September 8, 2023
In February 2020, Tamil Nadu banned purse seine fishing. The ban was disruptive, cutting off 1.5 million fishers from their livelihoods as their investments turned idle. Justification? Fisheries conservation.
But there is more to the story than what meets the eye. A thread on the findings by our researcher @jeffjosephpaul
Purse-seiners catch species like sardine, mackerel, and tuna by encircling them with specialised nets called purse seines which can be closed at the bottom. Their catch is fresh and of high quality.
Purse-seines were promoted by scientists for their minimal bycatch, higher fuel efficiency and for being less damaging to the ocean ecosystems.
Originating in the 19th century Atlantic coasts, #purseseine fishing gained momentum in India through the 1980s. In Tamil Nadu, it came up after the mid-2000s.
While trawlers, who catch fish by dragging conical nets through the waters and are more harmful to marine ecosystems make up a significant 45% of Tamil Nadu’s 6,783 mechanised fishing crafts (Marine Fisheries Census, 2010), purse seines represent less than 3% of the total fishing crafts.
Then why was it banned; you may ask.
The way purse seines operated led to intra-sectoral conflicts in Tamil Nadu.
Their high returns for the labour set them apart from the two established sectors – trawl net fishing and traditional small-scale fishing.
Requiring large capital and labour to operate, purse seine fishers adopted a collective ownership model. About 40-60 enterprising fishers would come together to operate fleets.
This was a small, but significant shift. Enough to cause disruption within the industry.
The collective ownership model boosted earnings and brought economic prosperity to purse-seine villages. But it caused labour shortages and price drops for trawl boat owners.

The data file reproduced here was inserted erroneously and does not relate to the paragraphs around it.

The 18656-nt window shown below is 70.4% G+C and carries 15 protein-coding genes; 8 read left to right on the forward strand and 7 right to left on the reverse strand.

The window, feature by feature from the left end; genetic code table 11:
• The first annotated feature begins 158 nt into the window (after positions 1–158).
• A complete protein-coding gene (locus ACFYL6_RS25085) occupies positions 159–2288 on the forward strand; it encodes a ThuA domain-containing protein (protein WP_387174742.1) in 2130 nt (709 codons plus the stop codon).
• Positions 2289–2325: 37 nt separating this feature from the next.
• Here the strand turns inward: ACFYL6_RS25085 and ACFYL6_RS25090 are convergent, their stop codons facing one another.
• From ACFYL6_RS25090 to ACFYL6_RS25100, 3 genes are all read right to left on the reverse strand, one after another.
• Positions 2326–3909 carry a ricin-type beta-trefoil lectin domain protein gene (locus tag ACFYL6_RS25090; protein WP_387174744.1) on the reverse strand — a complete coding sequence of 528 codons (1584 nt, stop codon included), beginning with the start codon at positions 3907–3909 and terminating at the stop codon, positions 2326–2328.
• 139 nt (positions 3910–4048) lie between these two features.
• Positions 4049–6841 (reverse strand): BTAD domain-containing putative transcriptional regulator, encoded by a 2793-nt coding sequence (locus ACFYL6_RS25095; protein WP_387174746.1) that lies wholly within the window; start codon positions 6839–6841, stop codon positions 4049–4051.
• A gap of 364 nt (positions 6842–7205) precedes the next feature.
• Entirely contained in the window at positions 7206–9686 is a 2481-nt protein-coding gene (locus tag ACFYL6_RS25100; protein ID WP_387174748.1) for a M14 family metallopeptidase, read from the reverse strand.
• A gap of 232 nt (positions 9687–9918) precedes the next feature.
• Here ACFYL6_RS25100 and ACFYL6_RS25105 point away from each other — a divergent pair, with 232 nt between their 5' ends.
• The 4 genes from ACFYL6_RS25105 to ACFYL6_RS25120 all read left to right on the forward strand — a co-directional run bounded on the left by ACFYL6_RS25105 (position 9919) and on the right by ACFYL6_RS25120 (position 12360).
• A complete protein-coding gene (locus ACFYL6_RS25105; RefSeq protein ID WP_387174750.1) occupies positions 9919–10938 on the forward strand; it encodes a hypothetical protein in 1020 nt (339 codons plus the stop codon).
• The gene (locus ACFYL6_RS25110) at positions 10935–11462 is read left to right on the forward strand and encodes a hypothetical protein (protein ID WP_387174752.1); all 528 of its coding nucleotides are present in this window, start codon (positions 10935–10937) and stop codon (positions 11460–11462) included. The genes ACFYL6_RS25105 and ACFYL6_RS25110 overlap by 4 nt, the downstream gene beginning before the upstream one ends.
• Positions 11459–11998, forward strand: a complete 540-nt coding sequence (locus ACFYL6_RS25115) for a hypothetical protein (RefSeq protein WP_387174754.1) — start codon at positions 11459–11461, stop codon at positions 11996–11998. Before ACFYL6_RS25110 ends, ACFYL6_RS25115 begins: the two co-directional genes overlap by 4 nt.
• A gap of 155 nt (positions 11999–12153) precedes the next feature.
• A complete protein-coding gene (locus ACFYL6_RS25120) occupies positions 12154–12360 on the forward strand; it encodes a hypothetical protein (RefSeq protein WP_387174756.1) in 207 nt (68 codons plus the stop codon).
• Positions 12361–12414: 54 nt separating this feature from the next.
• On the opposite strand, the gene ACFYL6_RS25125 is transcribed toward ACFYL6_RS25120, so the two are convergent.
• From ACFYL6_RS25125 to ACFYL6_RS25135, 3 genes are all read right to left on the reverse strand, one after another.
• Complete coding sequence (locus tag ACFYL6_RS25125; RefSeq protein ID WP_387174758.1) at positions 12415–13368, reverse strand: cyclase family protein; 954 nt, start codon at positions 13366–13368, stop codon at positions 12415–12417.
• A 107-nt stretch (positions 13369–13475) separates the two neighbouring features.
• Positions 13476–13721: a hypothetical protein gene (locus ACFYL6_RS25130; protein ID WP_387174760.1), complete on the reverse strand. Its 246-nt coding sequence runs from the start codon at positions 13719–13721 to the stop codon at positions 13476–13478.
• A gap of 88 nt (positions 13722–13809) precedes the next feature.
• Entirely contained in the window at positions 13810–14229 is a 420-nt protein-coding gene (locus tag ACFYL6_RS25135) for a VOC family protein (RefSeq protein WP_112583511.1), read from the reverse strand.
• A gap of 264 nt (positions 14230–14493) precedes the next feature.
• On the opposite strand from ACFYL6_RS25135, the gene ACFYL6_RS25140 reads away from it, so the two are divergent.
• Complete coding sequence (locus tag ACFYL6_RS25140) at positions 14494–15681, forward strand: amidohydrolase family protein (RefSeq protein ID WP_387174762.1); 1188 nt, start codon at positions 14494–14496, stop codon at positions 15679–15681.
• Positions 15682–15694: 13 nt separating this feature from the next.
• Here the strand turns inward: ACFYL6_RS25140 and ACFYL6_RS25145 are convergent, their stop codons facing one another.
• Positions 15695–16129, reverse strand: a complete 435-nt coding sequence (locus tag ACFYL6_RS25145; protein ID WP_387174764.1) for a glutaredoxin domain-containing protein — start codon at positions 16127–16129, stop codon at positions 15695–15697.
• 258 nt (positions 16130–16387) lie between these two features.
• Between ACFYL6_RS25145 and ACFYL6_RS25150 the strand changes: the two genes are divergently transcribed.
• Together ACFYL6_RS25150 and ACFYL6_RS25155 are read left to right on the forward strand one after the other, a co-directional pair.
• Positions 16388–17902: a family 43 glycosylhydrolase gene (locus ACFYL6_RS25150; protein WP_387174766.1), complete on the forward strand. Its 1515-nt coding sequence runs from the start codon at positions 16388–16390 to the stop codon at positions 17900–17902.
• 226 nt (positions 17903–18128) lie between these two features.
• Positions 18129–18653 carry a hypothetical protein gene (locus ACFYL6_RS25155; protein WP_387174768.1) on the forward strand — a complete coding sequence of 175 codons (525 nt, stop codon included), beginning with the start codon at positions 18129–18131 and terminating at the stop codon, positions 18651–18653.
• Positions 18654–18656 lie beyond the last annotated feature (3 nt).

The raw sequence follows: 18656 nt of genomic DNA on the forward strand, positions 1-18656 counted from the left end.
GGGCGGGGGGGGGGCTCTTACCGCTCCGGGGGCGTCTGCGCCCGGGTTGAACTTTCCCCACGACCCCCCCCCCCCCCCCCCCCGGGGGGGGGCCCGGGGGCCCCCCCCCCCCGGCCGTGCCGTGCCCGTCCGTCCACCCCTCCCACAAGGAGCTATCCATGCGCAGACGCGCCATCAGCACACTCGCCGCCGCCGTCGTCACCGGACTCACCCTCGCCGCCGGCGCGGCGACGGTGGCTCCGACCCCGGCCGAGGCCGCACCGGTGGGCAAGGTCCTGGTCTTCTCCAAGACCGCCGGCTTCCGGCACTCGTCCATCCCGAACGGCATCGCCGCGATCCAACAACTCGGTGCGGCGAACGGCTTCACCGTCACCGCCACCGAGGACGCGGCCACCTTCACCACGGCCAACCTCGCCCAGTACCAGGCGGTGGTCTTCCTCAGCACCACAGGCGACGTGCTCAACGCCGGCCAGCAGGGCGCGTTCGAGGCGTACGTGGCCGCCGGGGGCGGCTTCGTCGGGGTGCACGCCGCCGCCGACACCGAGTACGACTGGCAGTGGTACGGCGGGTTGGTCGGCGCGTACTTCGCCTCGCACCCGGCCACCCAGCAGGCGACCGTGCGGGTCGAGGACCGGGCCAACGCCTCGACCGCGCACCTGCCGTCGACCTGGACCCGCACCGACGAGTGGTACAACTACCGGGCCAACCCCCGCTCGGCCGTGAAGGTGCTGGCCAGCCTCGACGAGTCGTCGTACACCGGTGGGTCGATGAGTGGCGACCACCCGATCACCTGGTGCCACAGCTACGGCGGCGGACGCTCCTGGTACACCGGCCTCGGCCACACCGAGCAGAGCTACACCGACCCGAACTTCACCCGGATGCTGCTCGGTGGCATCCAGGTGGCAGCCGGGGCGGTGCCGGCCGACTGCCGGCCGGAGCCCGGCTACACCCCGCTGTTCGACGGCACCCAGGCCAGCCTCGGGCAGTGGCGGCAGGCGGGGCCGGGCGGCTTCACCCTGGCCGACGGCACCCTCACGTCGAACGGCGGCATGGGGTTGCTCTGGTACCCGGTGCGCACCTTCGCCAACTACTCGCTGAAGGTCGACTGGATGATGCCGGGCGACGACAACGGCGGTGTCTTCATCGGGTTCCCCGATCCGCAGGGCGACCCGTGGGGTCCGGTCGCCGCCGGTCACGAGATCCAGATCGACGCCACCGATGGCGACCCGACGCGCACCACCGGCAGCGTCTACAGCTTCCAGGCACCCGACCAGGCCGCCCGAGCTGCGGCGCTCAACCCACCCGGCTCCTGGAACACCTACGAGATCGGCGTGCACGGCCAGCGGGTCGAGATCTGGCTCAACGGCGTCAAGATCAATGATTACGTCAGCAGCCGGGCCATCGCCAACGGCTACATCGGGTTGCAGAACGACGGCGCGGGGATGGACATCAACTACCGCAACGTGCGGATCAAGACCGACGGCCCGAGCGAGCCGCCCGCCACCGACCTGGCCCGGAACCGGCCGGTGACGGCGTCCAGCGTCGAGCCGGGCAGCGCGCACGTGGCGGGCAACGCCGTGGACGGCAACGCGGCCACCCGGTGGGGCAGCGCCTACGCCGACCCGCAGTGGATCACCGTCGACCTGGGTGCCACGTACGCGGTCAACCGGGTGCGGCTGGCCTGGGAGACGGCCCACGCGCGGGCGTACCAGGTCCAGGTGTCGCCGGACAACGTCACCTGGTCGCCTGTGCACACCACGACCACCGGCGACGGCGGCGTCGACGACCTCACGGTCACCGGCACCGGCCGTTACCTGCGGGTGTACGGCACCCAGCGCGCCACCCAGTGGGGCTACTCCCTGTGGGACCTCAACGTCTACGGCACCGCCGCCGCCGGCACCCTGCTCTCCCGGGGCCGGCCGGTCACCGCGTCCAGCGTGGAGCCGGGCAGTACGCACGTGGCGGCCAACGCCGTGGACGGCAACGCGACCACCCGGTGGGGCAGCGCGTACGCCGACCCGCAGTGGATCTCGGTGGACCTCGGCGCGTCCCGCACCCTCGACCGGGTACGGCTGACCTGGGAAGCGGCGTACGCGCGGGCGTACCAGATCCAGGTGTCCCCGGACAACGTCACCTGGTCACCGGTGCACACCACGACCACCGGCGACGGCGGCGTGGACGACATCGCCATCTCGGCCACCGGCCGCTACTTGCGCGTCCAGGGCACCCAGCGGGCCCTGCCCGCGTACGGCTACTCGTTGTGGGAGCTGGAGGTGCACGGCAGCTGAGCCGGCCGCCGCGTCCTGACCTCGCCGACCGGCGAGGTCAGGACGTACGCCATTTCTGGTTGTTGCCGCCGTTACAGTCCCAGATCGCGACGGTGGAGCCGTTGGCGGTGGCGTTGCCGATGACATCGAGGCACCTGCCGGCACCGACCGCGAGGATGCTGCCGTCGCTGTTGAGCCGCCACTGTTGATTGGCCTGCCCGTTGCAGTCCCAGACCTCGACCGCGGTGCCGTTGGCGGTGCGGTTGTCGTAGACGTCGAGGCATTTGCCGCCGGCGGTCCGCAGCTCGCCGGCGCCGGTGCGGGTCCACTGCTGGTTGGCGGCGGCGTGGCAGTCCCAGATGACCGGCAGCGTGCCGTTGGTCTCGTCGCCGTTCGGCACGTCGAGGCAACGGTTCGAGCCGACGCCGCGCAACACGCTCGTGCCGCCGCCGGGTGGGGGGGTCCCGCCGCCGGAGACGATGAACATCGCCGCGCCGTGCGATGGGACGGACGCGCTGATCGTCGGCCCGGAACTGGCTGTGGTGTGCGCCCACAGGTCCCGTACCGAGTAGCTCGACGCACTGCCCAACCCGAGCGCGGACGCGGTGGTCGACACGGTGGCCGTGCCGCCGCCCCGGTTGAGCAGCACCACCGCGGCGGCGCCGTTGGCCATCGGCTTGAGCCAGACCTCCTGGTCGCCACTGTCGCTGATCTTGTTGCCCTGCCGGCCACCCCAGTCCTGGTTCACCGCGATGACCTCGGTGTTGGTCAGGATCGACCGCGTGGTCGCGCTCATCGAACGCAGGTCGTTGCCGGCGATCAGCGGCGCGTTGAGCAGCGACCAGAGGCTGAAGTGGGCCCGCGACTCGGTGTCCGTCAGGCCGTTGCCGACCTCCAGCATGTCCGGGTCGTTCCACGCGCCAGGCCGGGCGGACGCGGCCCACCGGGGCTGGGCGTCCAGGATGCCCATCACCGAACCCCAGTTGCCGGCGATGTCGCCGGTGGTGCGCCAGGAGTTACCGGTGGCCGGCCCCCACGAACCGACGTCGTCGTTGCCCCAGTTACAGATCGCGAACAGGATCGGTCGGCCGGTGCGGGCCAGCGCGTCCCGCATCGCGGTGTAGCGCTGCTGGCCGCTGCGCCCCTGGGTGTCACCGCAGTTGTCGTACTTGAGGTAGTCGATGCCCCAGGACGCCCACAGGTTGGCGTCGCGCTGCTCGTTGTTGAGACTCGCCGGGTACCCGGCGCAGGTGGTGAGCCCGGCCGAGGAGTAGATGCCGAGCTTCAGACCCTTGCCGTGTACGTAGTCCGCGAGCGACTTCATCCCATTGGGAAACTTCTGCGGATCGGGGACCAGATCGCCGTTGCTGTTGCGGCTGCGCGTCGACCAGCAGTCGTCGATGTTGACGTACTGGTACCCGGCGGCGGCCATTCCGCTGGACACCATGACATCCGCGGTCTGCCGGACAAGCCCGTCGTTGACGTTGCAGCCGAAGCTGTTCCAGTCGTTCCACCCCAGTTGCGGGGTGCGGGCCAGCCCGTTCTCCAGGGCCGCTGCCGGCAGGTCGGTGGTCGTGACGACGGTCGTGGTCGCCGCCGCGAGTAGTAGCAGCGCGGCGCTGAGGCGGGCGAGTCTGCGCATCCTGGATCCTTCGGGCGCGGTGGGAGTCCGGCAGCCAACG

By causing sudden price drops at auction centres, purse seiners affected (and annoyed) traditional fishers as well.
These issues fueled the intra-sectoral conflict, resulting in social and professional boycotts between fishing villages. With frequent clashes, calls for their ban grew louder by 2020.
Fishing rules differ among India's coastal states, creating a complex regulatory landscape. Divergent state policies govern the sector: bans, exemptions, and enforcement inconsistencies prevail everywhere.
Some have banned purse seines while others allow their operation.
While Kerala, Puducherry and Odisha have imposed bans, Gujarat, Goa, Karnataka, West Bengal, and Andhra Pradesh allow their operation.
In Tamil Nadu, a ban was first imposed in 2000 using the 1983 Marine Fishing Reg. Act which but remained unimplemented on ground.
With the fisheries department not implementing the ban for 20 years, purse-seiners invested heavily.
Clashes and unrest in 2020 led to the state banning the carrying of purse seine fishing nets within its territorial waters.
With their livelihoods disrupted and debts mounting, purse seine fishers went to the Supreme Court to challenge this order.
After a court-appointed committee found no grounds for the ban, the Supreme Court granted an interim relief in January 2023. It allowed purse seiners to operate outside the territorial waters of Tamil Nadu twice a week, between 8 am and 6 pm.
Are the problems finally resolved?
No. Fishers say that the relief is impractical and insufficient for a sustainable income. Most hours would be lost in crossing territorial waters, leaving little time to fish.
Meanwhile, Tamil Nadu maintains its stance against allowing even this limited reprieve.
Seven months after the apex court's order, only three vessels have received permission to operate. The fate of others remains uncertain as officials say they are waiting to see the reaction of other sectors.
Many purse seine fishers are left with no choice but to migrate or sell their boats.
All photos: @jeffjosephpaul
You can also watch the video story here: https://youtube.com/watch?v=M3i5a5DV6lo&ab_channel=HimalSouthasian…